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    Henry Kapono - Outrigger Resorts Back to all stories

    Giving with Aloha: The Music and Mission of Hawaii's Henry Kapono

    Musician and philanthropist Henry Kapono is one of The Aloha State's most beloved treasures. From raising money for working musicians during the pandemic to inspiring the next generation of artists and spreading #PositiveVibes, Henry is on a mission. We sat down with the Hawaiian star (and our good friend) to hear more about the importance of giving back—and of sharing the unique spirit of the islands with the world.

    The Henry Kapono Foundation is doing some really beautiful work. What was the impetus for you founding it?

    (HK) My wife and I have always been active in the past in raising money and awareness for local non-profit organizations like Make-A-Wish® Hawaii, Keiki O Ka Aina and others we respect and believe in. We’ve also helped raise millions of dollars for disaster relief events over the years. So when a friend and business associate noticed what we have been doing for others and advised us to consider starting our own Foundation, this really resonated with us as it allowed us to have a say and fundraise on behalf of Hawaii's musicians and professional music industry. 

    As a follow-up, when was it founded, and how much has it changed and grown since then?

    (HK) We started the Henry Kapono Foundation (HKF) in 2018. We gave out approximately $15,000 in community and music grants in 2019 and then grew considerably this year during this COVID-19 pandemic, giving out over $175,000 in Foodland gift cards to professional music families in need of basic essentials.  

    "Giving back" to future generations is really important to you. How do you feel that Music can best give back? How do you inspire your peers to do the same?

    (K) Music is the universal language, and for me I choose to send positive messages through my songs. All artists are different. Working with younger artists gives me an idea of how they think, what they’re dreams are—and if I can inspire them to understand their gift and the journey moving forward then I know the community will be empowered by them and their music as well. 

    What are you most proud of that your Foundation has been able to contribute?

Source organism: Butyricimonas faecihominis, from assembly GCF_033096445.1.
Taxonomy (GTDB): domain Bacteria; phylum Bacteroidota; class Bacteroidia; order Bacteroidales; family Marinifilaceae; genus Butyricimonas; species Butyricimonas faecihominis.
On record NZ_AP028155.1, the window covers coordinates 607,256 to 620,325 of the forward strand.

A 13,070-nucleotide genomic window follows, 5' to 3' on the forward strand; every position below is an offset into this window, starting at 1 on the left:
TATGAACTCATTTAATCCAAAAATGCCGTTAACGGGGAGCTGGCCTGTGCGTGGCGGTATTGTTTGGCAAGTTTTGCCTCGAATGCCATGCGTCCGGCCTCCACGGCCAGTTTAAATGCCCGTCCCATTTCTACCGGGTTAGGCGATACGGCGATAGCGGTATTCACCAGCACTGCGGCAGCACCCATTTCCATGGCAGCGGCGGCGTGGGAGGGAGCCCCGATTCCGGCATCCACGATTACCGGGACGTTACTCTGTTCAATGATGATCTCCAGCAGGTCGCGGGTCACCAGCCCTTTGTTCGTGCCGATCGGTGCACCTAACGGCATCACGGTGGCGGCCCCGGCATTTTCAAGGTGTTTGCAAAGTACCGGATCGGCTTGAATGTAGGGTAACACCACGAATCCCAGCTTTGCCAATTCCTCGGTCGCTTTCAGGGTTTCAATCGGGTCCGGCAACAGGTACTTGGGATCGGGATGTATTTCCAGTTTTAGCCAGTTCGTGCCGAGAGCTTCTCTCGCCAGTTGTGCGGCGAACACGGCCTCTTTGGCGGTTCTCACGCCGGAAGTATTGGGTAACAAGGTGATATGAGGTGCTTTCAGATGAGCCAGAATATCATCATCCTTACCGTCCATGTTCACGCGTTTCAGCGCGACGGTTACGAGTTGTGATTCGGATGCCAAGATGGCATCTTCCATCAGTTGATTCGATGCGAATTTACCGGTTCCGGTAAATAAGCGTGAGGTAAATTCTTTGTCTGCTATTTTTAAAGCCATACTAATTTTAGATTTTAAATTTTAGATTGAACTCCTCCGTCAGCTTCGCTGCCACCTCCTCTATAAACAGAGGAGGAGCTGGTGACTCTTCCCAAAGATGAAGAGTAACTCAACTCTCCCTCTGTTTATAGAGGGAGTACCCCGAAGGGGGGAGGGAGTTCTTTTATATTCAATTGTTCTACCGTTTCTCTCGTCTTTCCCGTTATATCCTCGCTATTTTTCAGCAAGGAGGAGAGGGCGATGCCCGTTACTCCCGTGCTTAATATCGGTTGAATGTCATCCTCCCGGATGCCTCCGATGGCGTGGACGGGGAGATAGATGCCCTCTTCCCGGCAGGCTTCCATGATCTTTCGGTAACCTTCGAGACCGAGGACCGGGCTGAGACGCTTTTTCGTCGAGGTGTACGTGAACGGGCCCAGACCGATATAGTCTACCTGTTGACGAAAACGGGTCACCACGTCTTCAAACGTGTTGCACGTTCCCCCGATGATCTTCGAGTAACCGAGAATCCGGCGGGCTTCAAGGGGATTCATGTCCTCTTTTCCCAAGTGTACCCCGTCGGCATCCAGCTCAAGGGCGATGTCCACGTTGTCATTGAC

(HK) As soon as COVID-19 hit the world, we musicians lost our income overnight. All of our gigs were immediately cancelled or postponed indefinitely. We thought it would be a couple of months, but seven months later we’re still struggling through with no real end in sight.

    We at the HKF knew how hard this would affect all musicians. We immediately jumped into gear to help our local music community. We partnered with the Kawakami Family and with support from Foodland supermarkets and together launched the "We Are Friends COVID-19 Basic Essentials Relief Program" for Hawaii's Music Community in need. Essentially, we provided $500 in Foodland gift cards to musicians in need, and with the support of our partners and the community here and across the sea we were able to give out $175,000. We are still accepting donations for this program at

    Talk a bit about your “Songs of C&K” project that garnered a lot of accolades (which looks like it was so much fun!). How did that project come about? What about the project is most interesting to you?

    (HK) In 2018 we partnered with First Hawaiian Bank to create a community music project as well as to help launch the Henry Kapono Foundation. It was a recording project that featured 10 of Hawaii's up-and-coming young artists covering popular Cecilio & Kapono songs. It was a great experience to work with First Hawaiian Bank and a joy to work with these young talented artists. They grew up listening to “my” music like Cecilio & Kapono, and it was an amazing experience to work with them and see how they interpreted our music. I was inspired to see the passion that each of these artists brought to the music. The rest is history.